# What You May Have Missed

## Microsoft @ BUILD 2016: “We Love Bash!”

One of the highlights during the keynote of Microsoft’s annual BUILD 2016 developer conference, was the integration of Bash within Windows. Wait, what?!? Yes, you heard right, Microsoft is partnering with Canonical, the company behind Ubuntu, to bring the Linux command-line experience under Windows. And when I say, real, I really mean it. This is not a virtual machine or a port of the Bash utilities. In fact, this is a genuine image of Ubuntu running natively on a Windows machine. Had I not switched to using a Mac (or directly using Linux, when possible), for precisely the same reason some 5 years ago. I’d be jumping to the sky right now.

Traditionally, the console under Windows has always felt limited, compared to its UNIX-based counterparts. The closest to emulating the Bash experience has been using a port, a.k.a Cygwin, or running a lightweight Linux distribution on a VM, right within Windows. Both have developers gain some level of power, but at the cost of much incompatibility with the rest of the Windows ecosystem.

All in all, I am excited to see Microsoft making strides to embrace the developer community (and not just .NET developers) again. This is something, I wouldn’t be able to imagine happening under Steve Ballmer, or even Bill Gates for that matter. Thanks, Satya Nadella!

## Tesla unveiled its long-awaited Model 3

### Where do these come from?

When setting up the testing environment for you Angular JS app, you are advised to make sure and install and add the Angular Mocks module:

bower install angular-mocks —save-dev

Depending on whether you are using an automated test executor or not, you should make sure to include the Angular Mocks before the start of your tests. For example, in case you are using the popular Karma runner, the <BOWER_COMPONENTS>/angular-mocks/angular-mocks.js file must be present in your Karma configuration file:

The module() and inject() helper methods are both part of the angular.mock module. When Angular Mocks is included, it looks for whether Jasmine or Mocha are present, and attaches these two methods to window. This way they are easily accessible across all your unit tests:

These two do exactly what they are supposed to. module(…) loads a particular module, whereas inject(…) manually injects a given component from that module.

Look at the following example:

Adding an underscore before and after a desired parameter helps distinguish the local variable from the global one we want to set to:

This so called “underscore wrapping” is also made possible by Angular Mocks module. Whenever you wrap an expected component name with underscores, Angular Mocks will make sure to “unwrap” it and inject the proper dependency.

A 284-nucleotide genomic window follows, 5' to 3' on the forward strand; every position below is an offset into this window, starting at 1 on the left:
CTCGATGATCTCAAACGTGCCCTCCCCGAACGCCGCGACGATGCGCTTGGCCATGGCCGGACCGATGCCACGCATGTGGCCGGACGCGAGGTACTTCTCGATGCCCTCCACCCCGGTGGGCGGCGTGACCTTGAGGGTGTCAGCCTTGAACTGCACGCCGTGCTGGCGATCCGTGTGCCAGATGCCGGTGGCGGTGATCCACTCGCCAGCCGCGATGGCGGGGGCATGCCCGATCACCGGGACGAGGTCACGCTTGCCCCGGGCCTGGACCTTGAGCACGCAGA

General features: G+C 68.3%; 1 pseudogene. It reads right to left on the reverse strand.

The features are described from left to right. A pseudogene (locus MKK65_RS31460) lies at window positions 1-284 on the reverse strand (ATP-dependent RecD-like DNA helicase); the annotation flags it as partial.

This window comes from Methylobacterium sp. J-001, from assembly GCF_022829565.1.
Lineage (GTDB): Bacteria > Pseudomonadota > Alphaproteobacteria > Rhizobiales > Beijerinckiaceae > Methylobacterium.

Google’s latest decision to drop the requirement of having a Google+ account to be able to use its other products (i.e. YouTube), brought many to the conclusion that this is it for the service. Whether Google would pull the plug on G+ is unclear, yet highly probable. Sadly, this seems like the most logical decision to take. Sadly, because the one thing that Google+ has been good at - building a tight community of avid and outspoken individuals, has never been Google’s goal at the onset. It has always been about conquering the masses, and putting a hand on top of Facebook’s user empire.

I was one of the avid individuals who believed in Google+, and in one way or another, have remained true to their hearts until this day. Believe it or not, (probably not, but it’s true), but if you have been among the first few thousand early adopters of G+, you most probably have become friends with people, who even today, spend a significant part of their daily lives on the service.

## 90/10 as the new 80/20

Though not a real estimate, let’s assume that around 10% of all registered Google+ users are still active. In fact, they are so active that they contribute for around 90% (again, my own estimate) of the daily user activity on Google+. And, by active I mean loyal - posting regularly, talking to each other, giving feedback and advice, etc. In fact, of all social services I have ever been active on (Facebook and Twitter included), the level of engagement in Google+ has always dwarfed the rest by leagues and miles. That is, until recently.

For about a year, I’ve started seeing a serious outage of G+ activity. And, by that I don’t mean that the number of new users, quasi-forced by Google to open a G+ account has declined. No, I mean some serious activity outage by its most loyal users. They are still there, and keep actively posting and talking to each other. Yet, the intensity of the discussions and the feedback, the only two things I kept coming to G+ for, are not there anymore. Long gone are the times when we spent days without an end, commenting on the future and inevitable death of Flash.

The latest feature in Google+ - post collections, is interesting and somewhat useful. However, it too openly admits that G+ has long stopped being the place for posting original content, but rather re-posting and mashing-up content from outside sources. I can see some potential benefit for Google. Content curation is easier than content creation. Using humans to organize pieces of content can also be used for training Google’s machine learning intelligence. Though, as I’ve learned from my own experience building PinApp, curation does not create engagement, the same way as publishing own content does.When the engagement is gone, so will the motivation to keep curating.

I don’t think that building a niche service for Facebook-averse, tech-savvy early adopters, has ever been Google’s goal for launching G+. Yet, that’s what’s left of it. A slowly dying kind of it.